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A bill requiring certain retail food establishments to have recycling bins on the premises has been referred by the state House back to the Environment Committee.  Today is the final day of the General Assembly session, so it's unlikely this bill will become a law. 

 

Brookfield Representative Stephen Harding was skeptical that this would be a savings for businesses.  He says savings aren't generally found for businesses through government mandates.  He notes that if it's a savings, businesses are going to do it themselves.

 

Bill sponsor Representative James Albis says the cost to recycle is cheaper than the cost to throw away.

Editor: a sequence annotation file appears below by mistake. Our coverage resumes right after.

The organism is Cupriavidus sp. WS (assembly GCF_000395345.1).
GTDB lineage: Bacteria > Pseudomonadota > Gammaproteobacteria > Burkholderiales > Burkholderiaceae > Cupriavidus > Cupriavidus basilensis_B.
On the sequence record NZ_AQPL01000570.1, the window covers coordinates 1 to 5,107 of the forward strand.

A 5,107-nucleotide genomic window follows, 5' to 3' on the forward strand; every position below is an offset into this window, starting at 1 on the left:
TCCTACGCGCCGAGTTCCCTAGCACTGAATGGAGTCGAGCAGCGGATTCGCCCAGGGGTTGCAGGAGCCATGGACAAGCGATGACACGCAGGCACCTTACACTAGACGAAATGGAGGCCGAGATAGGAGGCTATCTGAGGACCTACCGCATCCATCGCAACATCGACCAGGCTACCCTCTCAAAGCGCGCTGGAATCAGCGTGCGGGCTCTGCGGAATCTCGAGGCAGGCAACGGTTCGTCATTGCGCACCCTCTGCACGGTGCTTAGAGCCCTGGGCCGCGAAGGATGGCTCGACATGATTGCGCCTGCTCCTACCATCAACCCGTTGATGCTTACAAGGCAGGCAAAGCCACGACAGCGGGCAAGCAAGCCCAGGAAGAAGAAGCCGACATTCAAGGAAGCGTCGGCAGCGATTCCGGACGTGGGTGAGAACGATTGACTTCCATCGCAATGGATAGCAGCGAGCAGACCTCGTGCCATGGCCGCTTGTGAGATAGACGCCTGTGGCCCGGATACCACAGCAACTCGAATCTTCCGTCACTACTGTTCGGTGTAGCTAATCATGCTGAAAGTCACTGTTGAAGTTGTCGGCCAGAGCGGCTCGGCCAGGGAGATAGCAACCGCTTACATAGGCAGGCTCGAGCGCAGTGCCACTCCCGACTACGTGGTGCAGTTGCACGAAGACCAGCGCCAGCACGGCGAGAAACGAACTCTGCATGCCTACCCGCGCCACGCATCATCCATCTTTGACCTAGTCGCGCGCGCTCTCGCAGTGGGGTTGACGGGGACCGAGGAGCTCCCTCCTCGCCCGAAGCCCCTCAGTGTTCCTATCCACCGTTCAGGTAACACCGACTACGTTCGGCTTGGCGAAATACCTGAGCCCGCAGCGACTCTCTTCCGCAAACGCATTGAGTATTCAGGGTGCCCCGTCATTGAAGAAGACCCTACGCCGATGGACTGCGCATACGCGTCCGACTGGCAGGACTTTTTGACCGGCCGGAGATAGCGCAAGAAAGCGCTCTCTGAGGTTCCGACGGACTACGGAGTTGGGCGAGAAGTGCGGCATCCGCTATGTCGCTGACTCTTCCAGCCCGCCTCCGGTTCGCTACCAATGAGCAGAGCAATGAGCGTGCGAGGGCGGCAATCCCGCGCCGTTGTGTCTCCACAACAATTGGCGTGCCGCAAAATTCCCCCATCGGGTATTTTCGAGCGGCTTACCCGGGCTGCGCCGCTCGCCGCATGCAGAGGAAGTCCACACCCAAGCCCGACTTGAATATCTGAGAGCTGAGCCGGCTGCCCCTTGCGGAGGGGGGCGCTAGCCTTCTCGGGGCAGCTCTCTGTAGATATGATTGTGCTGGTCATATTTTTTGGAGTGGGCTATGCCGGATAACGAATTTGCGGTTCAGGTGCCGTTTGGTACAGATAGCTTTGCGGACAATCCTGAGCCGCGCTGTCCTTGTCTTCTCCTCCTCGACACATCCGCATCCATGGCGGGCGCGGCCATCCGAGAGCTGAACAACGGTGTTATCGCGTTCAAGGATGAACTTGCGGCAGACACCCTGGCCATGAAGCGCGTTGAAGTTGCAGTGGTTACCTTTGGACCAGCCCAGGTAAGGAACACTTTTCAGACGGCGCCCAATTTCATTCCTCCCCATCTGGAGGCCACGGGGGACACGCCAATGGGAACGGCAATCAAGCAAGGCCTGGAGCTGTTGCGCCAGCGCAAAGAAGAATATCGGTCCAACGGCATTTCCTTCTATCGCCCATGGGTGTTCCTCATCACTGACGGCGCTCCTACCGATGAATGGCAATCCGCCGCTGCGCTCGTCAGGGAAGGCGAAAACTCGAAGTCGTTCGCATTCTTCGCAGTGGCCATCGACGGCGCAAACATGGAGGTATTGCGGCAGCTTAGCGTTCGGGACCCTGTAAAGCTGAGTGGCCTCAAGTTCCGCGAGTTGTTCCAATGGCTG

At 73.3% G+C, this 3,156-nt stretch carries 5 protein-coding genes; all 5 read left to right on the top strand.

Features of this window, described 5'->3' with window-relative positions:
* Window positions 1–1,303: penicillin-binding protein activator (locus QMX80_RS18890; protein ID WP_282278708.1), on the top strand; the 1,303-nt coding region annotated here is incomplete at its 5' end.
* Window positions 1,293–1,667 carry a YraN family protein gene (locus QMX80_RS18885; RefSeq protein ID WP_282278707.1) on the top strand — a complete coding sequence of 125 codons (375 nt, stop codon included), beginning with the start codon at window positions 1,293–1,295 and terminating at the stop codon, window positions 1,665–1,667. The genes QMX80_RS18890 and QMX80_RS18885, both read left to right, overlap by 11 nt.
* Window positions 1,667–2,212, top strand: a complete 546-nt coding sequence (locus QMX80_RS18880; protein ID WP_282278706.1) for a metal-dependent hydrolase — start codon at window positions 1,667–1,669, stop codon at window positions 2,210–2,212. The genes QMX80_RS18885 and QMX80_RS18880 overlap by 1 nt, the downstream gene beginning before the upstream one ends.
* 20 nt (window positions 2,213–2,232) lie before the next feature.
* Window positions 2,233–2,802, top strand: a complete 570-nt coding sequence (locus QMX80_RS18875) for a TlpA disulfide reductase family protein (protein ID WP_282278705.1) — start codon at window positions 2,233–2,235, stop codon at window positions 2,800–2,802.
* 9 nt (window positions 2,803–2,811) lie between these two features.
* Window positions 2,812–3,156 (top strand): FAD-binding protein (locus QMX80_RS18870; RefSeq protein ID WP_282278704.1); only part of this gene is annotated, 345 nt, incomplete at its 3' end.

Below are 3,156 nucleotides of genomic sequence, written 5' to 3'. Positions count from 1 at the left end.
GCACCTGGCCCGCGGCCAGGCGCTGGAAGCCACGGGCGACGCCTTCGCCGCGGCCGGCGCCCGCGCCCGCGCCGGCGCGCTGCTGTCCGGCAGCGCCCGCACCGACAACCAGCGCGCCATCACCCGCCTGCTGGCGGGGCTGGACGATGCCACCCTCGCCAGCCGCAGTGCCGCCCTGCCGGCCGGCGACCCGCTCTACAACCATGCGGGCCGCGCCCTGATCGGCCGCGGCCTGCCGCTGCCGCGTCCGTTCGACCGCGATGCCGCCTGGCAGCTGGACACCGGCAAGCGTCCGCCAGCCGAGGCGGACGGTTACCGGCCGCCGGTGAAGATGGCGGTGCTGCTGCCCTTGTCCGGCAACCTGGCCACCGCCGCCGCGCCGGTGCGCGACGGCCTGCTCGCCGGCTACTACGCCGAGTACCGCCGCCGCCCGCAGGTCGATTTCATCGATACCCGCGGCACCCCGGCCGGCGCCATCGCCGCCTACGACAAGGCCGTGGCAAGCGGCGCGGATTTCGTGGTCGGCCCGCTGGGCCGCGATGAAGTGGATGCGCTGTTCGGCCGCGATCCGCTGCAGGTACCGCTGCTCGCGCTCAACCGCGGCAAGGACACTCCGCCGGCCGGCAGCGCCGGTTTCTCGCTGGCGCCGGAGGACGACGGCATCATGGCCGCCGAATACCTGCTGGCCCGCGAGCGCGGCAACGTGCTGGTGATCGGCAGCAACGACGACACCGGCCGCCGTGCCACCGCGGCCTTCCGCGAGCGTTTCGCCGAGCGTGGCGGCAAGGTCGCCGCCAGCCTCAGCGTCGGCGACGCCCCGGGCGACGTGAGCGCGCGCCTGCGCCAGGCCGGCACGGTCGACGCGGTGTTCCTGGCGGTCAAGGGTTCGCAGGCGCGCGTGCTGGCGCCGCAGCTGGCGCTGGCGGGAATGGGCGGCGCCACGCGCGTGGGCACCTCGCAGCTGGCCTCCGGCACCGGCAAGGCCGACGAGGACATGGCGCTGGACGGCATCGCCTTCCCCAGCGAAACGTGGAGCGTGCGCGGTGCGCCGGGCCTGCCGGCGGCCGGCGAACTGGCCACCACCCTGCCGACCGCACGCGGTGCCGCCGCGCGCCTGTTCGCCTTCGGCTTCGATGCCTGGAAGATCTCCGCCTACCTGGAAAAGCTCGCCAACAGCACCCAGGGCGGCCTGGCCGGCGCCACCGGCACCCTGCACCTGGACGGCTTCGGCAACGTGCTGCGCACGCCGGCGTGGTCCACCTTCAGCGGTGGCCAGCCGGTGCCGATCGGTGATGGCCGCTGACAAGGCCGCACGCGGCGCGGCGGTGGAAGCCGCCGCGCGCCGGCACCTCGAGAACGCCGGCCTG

The goal was to increase recycling of bottled and canned beverages, increase the overall waste diversion in the state and decrease the cost of waste management for towns. 

 

There is a cost to municipalities that experience increased tipping fees as a result of the expanded recycling program under the amendment's provisions. The cost will vary based on the volume of new items municipalities must recycle. But it was anticipated that the cost to municipalities will be at least partially offset by revenue deposited into the newly established tipping fee subaccount and used to reimburse municipalities for these costs.

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Brian Kilmeade
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